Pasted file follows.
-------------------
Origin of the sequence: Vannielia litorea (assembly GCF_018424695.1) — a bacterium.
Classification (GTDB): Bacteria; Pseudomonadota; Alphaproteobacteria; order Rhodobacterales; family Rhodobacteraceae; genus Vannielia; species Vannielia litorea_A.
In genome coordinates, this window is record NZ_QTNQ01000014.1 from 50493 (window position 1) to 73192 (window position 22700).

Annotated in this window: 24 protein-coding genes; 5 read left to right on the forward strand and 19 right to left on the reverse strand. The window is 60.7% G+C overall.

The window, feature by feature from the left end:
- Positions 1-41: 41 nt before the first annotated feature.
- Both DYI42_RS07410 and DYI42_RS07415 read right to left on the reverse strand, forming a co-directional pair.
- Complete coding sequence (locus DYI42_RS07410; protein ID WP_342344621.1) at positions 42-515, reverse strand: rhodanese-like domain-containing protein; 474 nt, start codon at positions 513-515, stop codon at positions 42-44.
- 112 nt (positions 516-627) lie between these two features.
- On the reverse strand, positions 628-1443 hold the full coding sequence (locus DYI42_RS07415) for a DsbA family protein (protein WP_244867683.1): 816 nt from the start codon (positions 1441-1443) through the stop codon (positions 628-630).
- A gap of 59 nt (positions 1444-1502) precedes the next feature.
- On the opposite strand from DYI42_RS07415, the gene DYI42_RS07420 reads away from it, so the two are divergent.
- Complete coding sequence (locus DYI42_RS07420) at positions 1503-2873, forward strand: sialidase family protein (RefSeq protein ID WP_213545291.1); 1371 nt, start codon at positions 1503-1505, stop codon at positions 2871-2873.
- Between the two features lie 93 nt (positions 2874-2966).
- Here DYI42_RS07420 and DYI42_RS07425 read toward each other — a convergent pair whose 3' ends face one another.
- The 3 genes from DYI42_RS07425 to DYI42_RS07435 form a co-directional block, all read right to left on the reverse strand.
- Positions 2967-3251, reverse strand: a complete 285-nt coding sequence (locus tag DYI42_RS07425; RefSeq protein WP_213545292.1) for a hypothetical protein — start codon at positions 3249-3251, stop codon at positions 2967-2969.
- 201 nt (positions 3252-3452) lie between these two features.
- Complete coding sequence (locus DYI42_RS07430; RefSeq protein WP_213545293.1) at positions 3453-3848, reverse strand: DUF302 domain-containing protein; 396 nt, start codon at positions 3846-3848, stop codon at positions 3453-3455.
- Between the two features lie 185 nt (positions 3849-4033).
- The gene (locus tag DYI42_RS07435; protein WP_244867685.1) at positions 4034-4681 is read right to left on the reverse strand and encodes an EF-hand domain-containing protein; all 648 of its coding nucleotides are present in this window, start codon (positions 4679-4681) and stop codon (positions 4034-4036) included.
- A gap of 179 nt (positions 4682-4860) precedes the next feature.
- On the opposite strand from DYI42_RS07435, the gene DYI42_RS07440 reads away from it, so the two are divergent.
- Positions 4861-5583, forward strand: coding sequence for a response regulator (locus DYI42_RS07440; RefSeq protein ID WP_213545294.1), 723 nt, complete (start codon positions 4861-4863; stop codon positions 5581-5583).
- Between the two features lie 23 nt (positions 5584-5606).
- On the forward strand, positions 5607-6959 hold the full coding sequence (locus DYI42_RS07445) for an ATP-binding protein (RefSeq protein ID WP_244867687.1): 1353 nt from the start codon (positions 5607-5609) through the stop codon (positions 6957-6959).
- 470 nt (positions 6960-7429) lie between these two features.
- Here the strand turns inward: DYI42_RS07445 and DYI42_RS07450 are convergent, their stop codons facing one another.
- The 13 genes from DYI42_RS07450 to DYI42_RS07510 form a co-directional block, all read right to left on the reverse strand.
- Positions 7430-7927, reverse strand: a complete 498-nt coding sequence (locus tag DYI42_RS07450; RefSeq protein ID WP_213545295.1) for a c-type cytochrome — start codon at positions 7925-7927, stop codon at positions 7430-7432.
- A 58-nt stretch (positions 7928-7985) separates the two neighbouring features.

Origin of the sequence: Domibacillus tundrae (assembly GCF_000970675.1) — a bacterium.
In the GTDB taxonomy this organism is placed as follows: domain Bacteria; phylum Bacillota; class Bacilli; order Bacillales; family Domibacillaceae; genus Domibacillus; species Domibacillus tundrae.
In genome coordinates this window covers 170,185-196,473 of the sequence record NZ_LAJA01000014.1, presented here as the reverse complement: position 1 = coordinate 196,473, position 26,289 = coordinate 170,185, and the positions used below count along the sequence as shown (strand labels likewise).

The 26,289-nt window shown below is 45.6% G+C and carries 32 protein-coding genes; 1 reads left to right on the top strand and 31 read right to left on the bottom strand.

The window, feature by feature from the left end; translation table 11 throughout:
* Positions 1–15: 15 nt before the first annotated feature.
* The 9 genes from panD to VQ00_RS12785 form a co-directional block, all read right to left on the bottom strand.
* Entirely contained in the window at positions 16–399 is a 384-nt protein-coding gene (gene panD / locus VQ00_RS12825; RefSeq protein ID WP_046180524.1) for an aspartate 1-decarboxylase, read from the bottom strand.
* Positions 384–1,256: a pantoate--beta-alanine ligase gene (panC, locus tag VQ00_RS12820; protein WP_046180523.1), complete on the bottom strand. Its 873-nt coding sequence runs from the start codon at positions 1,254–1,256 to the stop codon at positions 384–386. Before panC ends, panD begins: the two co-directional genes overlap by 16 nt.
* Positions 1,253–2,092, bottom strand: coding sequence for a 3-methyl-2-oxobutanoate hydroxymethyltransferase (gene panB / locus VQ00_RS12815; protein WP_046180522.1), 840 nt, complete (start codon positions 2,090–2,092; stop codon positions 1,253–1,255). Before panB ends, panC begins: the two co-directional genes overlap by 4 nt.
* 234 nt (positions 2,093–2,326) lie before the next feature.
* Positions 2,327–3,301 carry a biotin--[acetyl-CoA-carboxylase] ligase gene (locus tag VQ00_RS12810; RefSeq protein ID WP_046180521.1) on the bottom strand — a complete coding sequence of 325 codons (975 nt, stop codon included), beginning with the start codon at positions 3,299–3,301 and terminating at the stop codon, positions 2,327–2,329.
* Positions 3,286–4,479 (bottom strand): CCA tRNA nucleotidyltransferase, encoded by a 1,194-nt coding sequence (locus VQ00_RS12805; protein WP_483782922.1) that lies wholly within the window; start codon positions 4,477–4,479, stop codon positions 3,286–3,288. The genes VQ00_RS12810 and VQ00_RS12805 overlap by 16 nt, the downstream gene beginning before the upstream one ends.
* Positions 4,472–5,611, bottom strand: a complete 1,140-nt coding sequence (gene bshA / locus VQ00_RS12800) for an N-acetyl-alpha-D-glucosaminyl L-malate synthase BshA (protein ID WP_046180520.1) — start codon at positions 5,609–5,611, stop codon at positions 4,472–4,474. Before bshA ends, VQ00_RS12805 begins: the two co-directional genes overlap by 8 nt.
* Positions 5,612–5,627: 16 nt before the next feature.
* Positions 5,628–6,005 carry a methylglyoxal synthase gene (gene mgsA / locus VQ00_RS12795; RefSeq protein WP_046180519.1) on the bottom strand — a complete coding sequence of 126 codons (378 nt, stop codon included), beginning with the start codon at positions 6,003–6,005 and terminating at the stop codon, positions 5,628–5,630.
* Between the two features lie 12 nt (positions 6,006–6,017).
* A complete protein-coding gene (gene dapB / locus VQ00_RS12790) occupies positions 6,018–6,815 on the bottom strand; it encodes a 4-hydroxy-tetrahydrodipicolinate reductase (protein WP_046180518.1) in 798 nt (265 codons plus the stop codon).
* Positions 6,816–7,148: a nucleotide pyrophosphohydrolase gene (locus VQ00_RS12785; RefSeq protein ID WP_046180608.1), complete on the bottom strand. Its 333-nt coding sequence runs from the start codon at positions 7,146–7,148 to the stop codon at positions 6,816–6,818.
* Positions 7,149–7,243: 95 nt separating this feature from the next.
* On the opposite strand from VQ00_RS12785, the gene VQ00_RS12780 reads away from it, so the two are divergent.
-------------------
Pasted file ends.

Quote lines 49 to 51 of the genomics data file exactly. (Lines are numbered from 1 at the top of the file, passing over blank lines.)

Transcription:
* A complete protein-coding gene (gene dapB / locus VQ00_RS12790) occupies positions 6,018–6,815 on the bottom strand; it encodes a 4-hydroxy-tetrahydrodipicolinate reductase (protein WP_046180518.1) in 798 nt (265 codons plus the stop codon).
* Positions 6,816–7,148: a nucleotide pyrophosphohydrolase gene (locus VQ00_RS12785; RefSeq protein ID WP_046180608.1), complete on the bottom strand. Its 333-nt coding sequence runs from the start codon at positions 7,146–7,148 to the stop codon at positions 6,816–6,818.
* Positions 7,149–7,243: 95 nt separating this feature from the next.